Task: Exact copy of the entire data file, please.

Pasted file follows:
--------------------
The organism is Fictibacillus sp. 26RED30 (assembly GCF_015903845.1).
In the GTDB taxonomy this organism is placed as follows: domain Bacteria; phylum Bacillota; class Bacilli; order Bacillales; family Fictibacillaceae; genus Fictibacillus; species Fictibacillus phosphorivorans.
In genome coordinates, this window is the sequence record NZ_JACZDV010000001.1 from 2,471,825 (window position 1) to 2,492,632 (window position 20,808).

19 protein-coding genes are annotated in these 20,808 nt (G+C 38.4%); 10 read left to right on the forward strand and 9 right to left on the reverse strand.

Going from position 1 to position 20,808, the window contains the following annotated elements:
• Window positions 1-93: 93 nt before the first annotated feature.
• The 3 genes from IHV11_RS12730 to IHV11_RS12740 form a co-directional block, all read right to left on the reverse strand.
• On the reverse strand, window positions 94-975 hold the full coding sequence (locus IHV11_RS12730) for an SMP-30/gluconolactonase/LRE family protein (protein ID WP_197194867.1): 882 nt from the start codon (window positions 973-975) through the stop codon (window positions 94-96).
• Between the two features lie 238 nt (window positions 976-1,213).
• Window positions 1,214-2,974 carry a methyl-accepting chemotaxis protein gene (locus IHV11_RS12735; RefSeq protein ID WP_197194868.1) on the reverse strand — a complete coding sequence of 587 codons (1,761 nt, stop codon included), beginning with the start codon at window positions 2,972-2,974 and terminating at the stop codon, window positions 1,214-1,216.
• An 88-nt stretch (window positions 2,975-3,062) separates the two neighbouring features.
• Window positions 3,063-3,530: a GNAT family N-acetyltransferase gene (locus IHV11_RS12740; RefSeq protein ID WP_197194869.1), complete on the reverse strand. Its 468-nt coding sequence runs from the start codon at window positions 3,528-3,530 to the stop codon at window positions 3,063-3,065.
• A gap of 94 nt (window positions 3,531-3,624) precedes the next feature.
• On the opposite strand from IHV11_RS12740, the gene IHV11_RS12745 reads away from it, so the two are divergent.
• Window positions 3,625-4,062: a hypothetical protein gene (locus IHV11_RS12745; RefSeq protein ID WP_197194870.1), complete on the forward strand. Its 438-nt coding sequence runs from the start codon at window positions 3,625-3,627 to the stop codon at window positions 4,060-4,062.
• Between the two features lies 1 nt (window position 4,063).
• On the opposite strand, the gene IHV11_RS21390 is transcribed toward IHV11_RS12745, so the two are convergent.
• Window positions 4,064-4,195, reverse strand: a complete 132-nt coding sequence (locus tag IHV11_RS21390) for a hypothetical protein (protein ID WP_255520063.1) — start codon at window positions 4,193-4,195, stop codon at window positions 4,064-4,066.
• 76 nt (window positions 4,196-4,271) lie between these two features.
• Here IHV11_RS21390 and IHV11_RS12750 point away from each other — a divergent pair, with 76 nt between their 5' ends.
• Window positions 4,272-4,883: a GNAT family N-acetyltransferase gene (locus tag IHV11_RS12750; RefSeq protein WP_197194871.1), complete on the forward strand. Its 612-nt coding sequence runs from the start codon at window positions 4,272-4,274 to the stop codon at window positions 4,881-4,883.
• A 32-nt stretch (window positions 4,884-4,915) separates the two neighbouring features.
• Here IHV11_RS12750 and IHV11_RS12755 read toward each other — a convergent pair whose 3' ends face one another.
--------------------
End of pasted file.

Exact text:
The organism is Fictibacillus sp. 26RED30 (assembly GCF_015903845.1).
In the GTDB taxonomy this organism is placed as follows: domain Bacteria; phylum Bacillota; class Bacilli; order Bacillales; family Fictibacillaceae; genus Fictibacillus; species Fictibacillus phosphorivorans.
In genome coordinates, this window is the sequence record NZ_JACZDV010000001.1 from 2,471,825 (window position 1) to 2,492,632 (window position 20,808).

19 protein-coding genes are annotated in these 20,808 nt (G+C 38.4%); 10 read left to right on the forward strand and 9 right to left on the reverse strand.

Going from position 1 to position 20,808, the window contains the following annotated elements:
• Window positions 1-93: 93 nt before the first annotated feature.
• The 3 genes from IHV11_RS12730 to IHV11_RS12740 form a co-directional block, all read right to left on the reverse strand.
• On the reverse strand, window positions 94-975 hold the full coding sequence (locus IHV11_RS12730) for an SMP-30/gluconolactonase/LRE family protein (protein ID WP_197194867.1): 882 nt from the start codon (window positions 973-975) through the stop codon (window positions 94-96).
• Between the two features lie 238 nt (window positions 976-1,213).
• Window positions 1,214-2,974 carry a methyl-accepting chemotaxis protein gene (locus IHV11_RS12735; RefSeq protein ID WP_197194868.1) on the reverse strand — a complete coding sequence of 587 codons (1,761 nt, stop codon included), beginning with the start codon at window positions 2,972-2,974 and terminating at the stop codon, window positions 1,214-1,216.
• An 88-nt stretch (window positions 2,975-3,062) separates the two neighbouring features.
• Window positions 3,063-3,530: a GNAT family N-acetyltransferase gene (locus IHV11_RS12740; RefSeq protein ID WP_197194869.1), complete on the reverse strand. Its 468-nt coding sequence runs from the start codon at window positions 3,528-3,530 to the stop codon at window positions 3,063-3,065.
• A gap of 94 nt (window positions 3,531-3,624) precedes the next feature.
• On the opposite strand from IHV11_RS12740, the gene IHV11_RS12745 reads away from it, so the two are divergent.
• Window positions 3,625-4,062: a hypothetical protein gene (locus IHV11_RS12745; RefSeq protein ID WP_197194870.1), complete on the forward strand. Its 438-nt coding sequence runs from the start codon at window positions 3,625-3,627 to the stop codon at window positions 4,060-4,062.
• Between the two features lies 1 nt (window position 4,063).
• On the opposite strand, the gene IHV11_RS21390 is transcribed toward IHV11_RS12745, so the two are convergent.
• Window positions 4,064-4,195, reverse strand: a complete 132-nt coding sequence (locus tag IHV11_RS21390) for a hypothetical protein (protein ID WP_255520063.1) — start codon at window positions 4,193-4,195, stop codon at window positions 4,064-4,066.
• 76 nt (window positions 4,196-4,271) lie between these two features.
• Here IHV11_RS21390 and IHV11_RS12750 point away from each other — a divergent pair, with 76 nt between their 5' ends.
• Window positions 4,272-4,883: a GNAT family N-acetyltransferase gene (locus tag IHV11_RS12750; RefSeq protein WP_197194871.1), complete on the forward strand. Its 612-nt coding sequence runs from the start codon at window positions 4,272-4,274 to the stop codon at window positions 4,881-4,883.
• A 32-nt stretch (window positions 4,884-4,915) separates the two neighbouring features.
• Here IHV11_RS12750 and IHV11_RS12755 read toward each other — a convergent pair whose 3' ends face one another.